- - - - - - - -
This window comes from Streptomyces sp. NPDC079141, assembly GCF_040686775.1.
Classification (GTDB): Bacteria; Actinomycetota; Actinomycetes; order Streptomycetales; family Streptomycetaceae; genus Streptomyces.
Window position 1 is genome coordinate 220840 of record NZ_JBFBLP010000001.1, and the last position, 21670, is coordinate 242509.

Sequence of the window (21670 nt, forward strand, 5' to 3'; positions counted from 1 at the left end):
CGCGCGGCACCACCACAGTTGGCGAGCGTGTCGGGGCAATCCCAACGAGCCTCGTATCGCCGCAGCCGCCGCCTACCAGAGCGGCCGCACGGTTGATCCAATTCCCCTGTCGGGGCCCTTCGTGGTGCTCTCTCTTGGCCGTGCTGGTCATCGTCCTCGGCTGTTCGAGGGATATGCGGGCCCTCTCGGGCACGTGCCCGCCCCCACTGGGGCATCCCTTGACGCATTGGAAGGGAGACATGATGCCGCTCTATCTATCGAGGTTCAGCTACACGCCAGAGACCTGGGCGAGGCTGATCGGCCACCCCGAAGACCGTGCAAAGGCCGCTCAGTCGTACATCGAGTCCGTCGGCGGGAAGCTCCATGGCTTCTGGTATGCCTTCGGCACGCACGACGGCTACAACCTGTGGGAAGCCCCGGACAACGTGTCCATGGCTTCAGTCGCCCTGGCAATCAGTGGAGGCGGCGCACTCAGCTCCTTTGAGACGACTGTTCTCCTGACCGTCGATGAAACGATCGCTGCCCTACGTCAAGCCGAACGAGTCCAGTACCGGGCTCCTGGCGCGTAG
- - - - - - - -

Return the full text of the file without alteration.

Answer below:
This window comes from Streptomyces sp. NPDC079141, assembly GCF_040686775.1.
Classification (GTDB): Bacteria; Actinomycetota; Actinomycetes; order Streptomycetales; family Streptomycetaceae; genus Streptomyces.
Window position 1 is genome coordinate 220840 of record NZ_JBFBLP010000001.1, and the last position, 21670, is coordinate 242509.

Sequence of the window (21670 nt, forward strand, 5' to 3'; positions counted from 1 at the left end):
CGCGCGGCACCACCACAGTTGGCGAGCGTGTCGGGGCAATCCCAACGAGCCTCGTATCGCCGCAGCCGCCGCCTACCAGAGCGGCCGCACGGTTGATCCAATTCCCCTGTCGGGGCCCTTCGTGGTGCTCTCTCTTGGCCGTGCTGGTCATCGTCCTCGGCTGTTCGAGGGATATGCGGGCCCTCTCGGGCACGTGCCCGCCCCCACTGGGGCATCCCTTGACGCATTGGAAGGGAGACATGATGCCGCTCTATCTATCGAGGTTCAGCTACACGCCAGAGACCTGGGCGAGGCTGATCGGCCACCCCGAAGACCGTGCAAAGGCCGCTCAGTCGTACATCGAGTCCGTCGGCGGGAAGCTCCATGGCTTCTGGTATGCCTTCGGCACGCACGACGGCTACAACCTGTGGGAAGCCCCGGACAACGTGTCCATGGCTTCAGTCGCCCTGGCAATCAGTGGAGGCGGCGCACTCAGCTCCTTTGAGACGACTGTTCTCCTGACCGTCGATGAAACGATCGCTGCCCTACGTCAAGCCGAACGAGTCCAGTACCGGGCTCCTGGCGCGTAG